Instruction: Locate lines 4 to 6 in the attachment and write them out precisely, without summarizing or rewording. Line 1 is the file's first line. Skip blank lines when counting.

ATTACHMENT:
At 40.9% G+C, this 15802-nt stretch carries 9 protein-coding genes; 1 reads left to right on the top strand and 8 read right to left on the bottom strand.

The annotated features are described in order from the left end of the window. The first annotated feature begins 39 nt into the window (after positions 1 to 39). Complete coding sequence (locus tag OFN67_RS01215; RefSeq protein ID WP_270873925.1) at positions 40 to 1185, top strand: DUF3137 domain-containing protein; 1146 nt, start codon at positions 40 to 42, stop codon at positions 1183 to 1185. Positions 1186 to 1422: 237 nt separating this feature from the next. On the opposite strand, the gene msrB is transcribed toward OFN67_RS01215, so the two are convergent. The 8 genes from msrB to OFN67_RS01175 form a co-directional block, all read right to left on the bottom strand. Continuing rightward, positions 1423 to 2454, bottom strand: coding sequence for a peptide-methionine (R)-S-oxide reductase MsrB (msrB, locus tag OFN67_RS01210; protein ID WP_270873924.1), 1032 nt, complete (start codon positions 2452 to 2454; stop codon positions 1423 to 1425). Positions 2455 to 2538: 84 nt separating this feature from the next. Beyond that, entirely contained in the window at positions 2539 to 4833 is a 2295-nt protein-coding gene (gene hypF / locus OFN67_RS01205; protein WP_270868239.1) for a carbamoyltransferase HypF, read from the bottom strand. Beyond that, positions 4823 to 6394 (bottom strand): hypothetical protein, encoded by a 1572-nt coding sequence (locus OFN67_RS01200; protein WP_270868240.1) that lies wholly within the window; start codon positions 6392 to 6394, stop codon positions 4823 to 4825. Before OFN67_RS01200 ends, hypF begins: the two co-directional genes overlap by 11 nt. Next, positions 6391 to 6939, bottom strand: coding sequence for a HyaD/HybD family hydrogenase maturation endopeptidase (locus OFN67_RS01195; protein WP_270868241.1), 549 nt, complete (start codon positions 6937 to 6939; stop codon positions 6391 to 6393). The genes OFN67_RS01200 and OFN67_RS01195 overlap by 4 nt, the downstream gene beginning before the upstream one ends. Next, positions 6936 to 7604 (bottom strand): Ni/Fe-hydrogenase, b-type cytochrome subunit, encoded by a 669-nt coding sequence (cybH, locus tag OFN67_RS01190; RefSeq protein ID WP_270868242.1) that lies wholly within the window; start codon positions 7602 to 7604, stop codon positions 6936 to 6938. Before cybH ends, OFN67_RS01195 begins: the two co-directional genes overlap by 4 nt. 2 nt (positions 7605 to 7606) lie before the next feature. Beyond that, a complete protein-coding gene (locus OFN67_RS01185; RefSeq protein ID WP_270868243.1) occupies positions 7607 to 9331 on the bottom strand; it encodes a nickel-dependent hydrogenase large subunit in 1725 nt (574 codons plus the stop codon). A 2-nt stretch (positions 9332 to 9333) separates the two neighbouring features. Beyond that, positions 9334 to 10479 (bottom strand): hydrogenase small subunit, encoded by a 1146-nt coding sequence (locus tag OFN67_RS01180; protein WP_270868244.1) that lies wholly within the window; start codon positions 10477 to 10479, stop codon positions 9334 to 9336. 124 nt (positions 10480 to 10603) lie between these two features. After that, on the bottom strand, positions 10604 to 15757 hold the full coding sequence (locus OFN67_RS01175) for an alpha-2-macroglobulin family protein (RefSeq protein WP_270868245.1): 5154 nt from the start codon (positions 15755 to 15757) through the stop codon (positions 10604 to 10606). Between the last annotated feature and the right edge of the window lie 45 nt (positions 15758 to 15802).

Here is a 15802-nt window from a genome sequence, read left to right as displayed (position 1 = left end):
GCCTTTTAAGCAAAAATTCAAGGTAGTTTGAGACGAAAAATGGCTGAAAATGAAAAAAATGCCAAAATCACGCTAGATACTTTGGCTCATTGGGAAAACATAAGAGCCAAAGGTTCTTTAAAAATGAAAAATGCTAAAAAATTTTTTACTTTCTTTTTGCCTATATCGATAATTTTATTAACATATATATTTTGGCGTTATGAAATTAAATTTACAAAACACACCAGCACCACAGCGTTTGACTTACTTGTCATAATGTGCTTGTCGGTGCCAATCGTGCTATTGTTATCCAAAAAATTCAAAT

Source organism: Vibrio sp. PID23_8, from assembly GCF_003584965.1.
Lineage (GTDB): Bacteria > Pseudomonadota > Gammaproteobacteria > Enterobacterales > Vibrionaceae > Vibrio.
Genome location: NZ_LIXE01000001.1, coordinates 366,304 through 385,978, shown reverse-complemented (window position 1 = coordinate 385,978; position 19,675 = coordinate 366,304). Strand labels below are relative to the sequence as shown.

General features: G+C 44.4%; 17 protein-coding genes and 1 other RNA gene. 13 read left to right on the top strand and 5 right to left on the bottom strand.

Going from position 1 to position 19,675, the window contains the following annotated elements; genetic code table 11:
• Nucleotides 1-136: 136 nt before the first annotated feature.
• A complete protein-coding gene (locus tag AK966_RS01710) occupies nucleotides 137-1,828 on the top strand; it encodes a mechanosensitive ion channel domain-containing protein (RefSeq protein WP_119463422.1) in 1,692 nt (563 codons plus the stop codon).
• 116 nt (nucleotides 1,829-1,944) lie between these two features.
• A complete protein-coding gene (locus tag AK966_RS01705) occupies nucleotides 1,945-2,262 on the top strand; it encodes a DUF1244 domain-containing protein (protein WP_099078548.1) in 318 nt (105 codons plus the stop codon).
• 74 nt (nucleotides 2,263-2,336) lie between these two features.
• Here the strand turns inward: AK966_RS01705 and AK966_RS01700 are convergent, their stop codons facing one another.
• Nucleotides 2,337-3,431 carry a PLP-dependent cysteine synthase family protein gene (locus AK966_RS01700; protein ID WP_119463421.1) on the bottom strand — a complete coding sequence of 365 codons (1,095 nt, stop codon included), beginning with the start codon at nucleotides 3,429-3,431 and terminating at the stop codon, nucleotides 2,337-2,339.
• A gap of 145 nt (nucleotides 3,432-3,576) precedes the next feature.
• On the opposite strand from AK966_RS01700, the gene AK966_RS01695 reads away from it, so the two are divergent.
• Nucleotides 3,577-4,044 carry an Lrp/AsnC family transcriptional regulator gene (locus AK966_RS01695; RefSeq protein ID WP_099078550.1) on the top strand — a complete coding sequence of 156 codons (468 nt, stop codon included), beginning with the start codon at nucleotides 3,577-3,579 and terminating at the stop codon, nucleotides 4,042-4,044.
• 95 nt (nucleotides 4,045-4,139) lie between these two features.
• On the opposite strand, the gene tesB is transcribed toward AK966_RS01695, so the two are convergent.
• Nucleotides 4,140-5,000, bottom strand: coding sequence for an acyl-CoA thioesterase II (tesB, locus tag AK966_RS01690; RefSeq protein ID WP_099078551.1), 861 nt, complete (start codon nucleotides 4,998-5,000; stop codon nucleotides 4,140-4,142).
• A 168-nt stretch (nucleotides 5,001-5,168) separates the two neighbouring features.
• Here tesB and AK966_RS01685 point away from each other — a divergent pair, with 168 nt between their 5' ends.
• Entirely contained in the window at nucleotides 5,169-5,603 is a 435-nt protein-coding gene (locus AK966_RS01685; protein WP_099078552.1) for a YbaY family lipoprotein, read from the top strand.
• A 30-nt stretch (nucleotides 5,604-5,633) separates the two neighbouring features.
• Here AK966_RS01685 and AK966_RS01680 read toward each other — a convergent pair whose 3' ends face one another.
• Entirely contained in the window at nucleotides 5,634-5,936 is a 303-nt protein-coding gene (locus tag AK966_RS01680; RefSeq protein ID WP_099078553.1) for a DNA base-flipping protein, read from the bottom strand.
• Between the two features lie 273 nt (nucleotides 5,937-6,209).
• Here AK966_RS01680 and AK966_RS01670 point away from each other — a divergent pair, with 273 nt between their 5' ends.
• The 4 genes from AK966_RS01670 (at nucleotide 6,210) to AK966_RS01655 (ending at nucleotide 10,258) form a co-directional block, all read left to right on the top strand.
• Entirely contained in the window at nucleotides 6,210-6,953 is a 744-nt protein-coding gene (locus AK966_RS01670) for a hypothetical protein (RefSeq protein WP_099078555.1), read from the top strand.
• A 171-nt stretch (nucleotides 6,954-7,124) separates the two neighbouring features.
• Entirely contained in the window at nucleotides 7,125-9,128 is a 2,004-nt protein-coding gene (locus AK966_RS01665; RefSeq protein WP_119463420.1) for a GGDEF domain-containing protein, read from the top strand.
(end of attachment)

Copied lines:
GCCTTTTAAGCAAAAATTCAAGGTAGTTTGAGACGAAAAATGGCTGAAAATGAAAAAAATGCCAAAATCACGCTAGATACTTTGGCTCATTGGGAAAACATAAGAGCCAAAGGTTCTTTAAAAATGAAAAATGCTAAAAAATTTTTTACTTTCTTTTTGCCTATATCGATAATTTTATTAACATATATATTTTGGCGTTATGAAATTAAATTTACAAAACACACCAGCACCACAGCGTTTGACTTACTTGTCATAATGTGCTTGTCGGTGCCAATCGTGCTATTGTTATCCAAAAAATTCAAAT

Source organism: Vibrio sp. PID23_8, from assembly GCF_003584965.1.
Lineage (GTDB): Bacteria > Pseudomonadota > Gammaproteobacteria > Enterobacterales > Vibrionaceae > Vibrio.